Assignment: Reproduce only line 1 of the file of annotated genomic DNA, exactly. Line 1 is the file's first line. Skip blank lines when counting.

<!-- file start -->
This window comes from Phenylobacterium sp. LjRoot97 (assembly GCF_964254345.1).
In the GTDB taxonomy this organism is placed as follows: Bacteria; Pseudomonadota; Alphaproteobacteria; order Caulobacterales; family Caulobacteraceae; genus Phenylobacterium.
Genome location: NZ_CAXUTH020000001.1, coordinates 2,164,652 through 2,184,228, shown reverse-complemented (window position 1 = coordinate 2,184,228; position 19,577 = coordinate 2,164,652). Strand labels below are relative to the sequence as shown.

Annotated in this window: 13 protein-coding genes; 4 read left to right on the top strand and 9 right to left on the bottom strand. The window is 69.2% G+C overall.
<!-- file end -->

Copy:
This window comes from Phenylobacterium sp. LjRoot97 (assembly GCF_964254345.1).